Months before Jamal Khashoggi’s murder, a former head of the NSA signed a contract to train Saudi hackers.

NSA signed a contract to train Saudi hackers | In order to assist the Saudi ruler in preparing the next generation of Saudi hackers to take on the kingdom’s adversaries, former National Security Agency director Keith Alexander struck a deal with Saudi Crown Prince Mohammed bin Salman and the cyber institute run by one of his closest advisers, Saud al-Qahtani, in the early months of 2018.

Although the deal between Alexander’s IronNet and the cyber school was widely reported at the time in Saudi media and intelligence industry publications, it received no scrutiny for its connection to Qahtani after the brutal murder of Jamal Khashoggi, which he may have planned to carry out only a few months later.

NSA signed a contract to train Saudi hackers At a signing ceremony in Washington, D.C., Alexander formally signed the agreement with the Prince Mohammed bin Salman College of Cyber Security, Artificial Intelligence, and Advanced Technologies, a college established to educate Saudi cyber intelligence officers.

The strategic agreement, according to Qahtani’s representative during the signing, “would assure [Saudi Arabia is] benefiting from the experience of an advisory team of senior officers who had held prominent posts in the Cyber Command of the US Department of Defense.”.

Months before Jamal Khashoggi’s murder

In order to conduct offensive cyber operations, the Saudi Federation of Cybersecurity, Programming, and Drones, an affiliate of the institution at the time under Qahtani’s direction, would collaborate closely with Alexander’s for-profit cyber security company IronNet.

NSA signed a contract to train Saudi hackers The Saudi Arabian partnership with IronNet was one of several steps the country took to improve its cyber capabilities, which also included a campaign against the country’s foreign opponents. Khashoggi, a prominent opponent of Salman at the time and a contributor for the Washington Post, received a number of threatening messages, one of which was sent by Qahtani and advised him to be quiet.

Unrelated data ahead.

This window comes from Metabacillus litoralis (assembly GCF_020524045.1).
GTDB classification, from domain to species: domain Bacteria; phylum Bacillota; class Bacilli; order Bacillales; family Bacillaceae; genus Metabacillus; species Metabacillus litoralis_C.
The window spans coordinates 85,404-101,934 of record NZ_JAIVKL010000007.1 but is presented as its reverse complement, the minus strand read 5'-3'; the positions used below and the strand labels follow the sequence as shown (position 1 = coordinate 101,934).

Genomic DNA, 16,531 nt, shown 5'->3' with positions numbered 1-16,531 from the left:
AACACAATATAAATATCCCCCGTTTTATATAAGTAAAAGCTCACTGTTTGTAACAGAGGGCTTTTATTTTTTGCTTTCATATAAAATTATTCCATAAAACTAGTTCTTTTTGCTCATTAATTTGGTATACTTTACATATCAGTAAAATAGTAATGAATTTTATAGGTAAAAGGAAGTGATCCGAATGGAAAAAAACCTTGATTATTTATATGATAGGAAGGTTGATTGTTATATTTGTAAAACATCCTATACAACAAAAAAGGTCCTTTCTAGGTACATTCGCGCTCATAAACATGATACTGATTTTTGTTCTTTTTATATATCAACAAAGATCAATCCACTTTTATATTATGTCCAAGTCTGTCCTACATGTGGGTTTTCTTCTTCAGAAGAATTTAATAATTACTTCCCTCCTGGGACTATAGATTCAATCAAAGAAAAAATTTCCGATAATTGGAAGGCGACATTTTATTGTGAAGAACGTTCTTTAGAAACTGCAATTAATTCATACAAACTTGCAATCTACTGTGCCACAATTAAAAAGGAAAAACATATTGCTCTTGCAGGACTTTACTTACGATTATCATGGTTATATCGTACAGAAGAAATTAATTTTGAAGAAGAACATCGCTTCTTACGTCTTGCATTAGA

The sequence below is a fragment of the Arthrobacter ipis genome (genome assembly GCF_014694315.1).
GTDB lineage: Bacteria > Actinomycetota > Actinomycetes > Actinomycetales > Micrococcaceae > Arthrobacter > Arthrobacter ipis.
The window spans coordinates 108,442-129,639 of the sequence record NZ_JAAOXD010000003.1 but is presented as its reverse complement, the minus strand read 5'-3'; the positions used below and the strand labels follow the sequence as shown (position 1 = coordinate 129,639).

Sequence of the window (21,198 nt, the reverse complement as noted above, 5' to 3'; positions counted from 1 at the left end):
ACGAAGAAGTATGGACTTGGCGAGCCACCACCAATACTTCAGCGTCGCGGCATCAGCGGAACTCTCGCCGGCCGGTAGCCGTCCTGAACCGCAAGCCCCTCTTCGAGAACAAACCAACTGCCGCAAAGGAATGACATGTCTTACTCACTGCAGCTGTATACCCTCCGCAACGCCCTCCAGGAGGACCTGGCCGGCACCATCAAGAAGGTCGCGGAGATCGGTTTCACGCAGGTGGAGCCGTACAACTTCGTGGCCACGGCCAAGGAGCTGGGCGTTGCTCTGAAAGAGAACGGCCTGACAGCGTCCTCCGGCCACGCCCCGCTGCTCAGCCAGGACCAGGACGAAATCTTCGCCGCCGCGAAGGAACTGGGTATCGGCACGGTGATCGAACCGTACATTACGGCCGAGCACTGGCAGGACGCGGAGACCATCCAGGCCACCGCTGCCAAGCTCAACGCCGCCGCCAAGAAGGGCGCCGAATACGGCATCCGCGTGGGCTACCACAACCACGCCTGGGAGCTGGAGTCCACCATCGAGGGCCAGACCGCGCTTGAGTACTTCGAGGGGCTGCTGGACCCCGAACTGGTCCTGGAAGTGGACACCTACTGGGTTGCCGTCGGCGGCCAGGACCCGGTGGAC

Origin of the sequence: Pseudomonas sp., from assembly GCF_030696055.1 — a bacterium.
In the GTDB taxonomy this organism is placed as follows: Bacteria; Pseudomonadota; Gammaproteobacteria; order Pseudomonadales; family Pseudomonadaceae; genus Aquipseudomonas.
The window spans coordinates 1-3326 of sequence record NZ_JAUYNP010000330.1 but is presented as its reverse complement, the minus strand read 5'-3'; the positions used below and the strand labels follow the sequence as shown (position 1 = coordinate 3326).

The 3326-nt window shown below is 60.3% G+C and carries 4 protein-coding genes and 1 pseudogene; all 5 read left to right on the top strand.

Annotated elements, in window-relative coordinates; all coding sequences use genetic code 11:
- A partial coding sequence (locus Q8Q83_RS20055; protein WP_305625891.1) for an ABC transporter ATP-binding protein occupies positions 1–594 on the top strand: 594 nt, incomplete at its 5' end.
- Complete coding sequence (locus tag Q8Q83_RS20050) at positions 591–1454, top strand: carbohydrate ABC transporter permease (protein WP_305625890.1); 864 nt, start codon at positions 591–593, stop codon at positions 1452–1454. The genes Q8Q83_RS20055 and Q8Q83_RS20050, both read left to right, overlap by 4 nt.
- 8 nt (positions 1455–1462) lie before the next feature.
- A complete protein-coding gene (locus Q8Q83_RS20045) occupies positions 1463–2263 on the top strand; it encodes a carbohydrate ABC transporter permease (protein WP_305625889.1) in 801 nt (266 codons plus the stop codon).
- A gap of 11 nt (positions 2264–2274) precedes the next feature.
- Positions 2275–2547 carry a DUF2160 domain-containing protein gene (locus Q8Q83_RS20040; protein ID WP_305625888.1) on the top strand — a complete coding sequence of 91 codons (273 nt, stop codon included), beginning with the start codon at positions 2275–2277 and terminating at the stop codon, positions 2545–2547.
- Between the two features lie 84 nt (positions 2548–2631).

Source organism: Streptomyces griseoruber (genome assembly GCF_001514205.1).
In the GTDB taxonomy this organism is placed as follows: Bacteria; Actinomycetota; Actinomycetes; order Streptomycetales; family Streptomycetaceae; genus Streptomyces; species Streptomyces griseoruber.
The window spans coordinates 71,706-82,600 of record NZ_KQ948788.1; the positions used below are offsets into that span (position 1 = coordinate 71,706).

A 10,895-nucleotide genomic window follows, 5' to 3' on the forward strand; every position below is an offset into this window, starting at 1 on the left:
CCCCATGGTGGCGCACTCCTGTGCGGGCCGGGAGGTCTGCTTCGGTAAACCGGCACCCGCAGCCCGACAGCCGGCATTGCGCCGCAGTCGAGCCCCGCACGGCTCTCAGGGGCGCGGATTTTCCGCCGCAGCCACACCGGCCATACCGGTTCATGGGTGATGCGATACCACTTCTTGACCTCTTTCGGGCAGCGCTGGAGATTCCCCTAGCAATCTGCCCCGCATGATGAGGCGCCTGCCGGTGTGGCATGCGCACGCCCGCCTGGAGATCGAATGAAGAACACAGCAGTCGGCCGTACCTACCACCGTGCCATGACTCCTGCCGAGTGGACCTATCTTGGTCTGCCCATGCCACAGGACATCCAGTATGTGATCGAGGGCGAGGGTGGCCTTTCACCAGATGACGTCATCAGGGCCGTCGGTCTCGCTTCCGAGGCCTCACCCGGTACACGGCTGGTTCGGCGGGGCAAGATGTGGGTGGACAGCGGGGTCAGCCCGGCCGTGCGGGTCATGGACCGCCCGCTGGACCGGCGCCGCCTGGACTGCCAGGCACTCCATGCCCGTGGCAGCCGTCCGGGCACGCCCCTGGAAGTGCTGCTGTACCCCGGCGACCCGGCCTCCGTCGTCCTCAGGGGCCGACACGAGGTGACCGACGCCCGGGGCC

Khashoggi was then enticed to the Saudi Embassy in Istanbul after his family and close friends noticed listening spyware electronically inserted on their iPhones.

NSA signed a contract to train Saudi hackers A squad sent by Qahtani imprisoned and tortured the Saudi government critic there. According to sources, Qahtani used Skype to purportedly urge his staff to “bring me the skull of the dog” while insulting Khashoggi. After that, Khashoggi was cut apart with a bone saw.

The arrangement between IronNet and the accused mastermind behind the murder of Jamal Khashoggi is not disclosed on the IronNet website, and it is unknown whether or to what degree the commercial relationship still exists. Several calls for response from IronNet and Saudi government officials went unanswered. Former IronNet workers claim that even within the company, there has been a great deal of secrecy around the company’s ties with Saudi Arabia.

NSA signed a contract to train Saudi hackers Before the murder of Jamal Khashoggi, it was widely known that Qahtani served as bin Salman’s enforcer. This has closely accompanied the young prince’s ascent to the position of Saudi Arabia’s de facto ruler.

In 2017, Qahtani was a key player in the kidnapping and interrogation of hundreds of Saudi elites, who were imprisoned at the Ritz-Carlton in Riyadh and coerced into giving Salman money and their allegiance. Apparently, Qahtani personally oversaw the interrogation process.

Later that year, he reportedly took part in Saad al-questioning, Hariri’s during which the former Lebanese prime minister was battered and forced to quit. The brother of Saudi campaigner for women’s rights Loujain al-Hathloul claims that the next year, Qahtani again actively took part in the torturing of al-Hathloul, mocking her and threatening to have her raped.

NSA signed a contract to train Saudi hackers Qahtani has made it his personal mission to gather and develop Saudi cyberwarfare equipment on behalf of the state. He has spent more than ten years personally negotiating the development of computer and phone infiltration technologies, in addition to the agreement with IronNet and other top-tier American cyber professionals.

When Qahtani was elected president of the Electronic Security and Software Alliance committee in October 2017, which was later renamed the Saudi Federation for Cybersecurity, Programming, and Drones, he assumed control of the official state-backed initiatives to increase Saudi Arabia’s cyber offensive capabilities.

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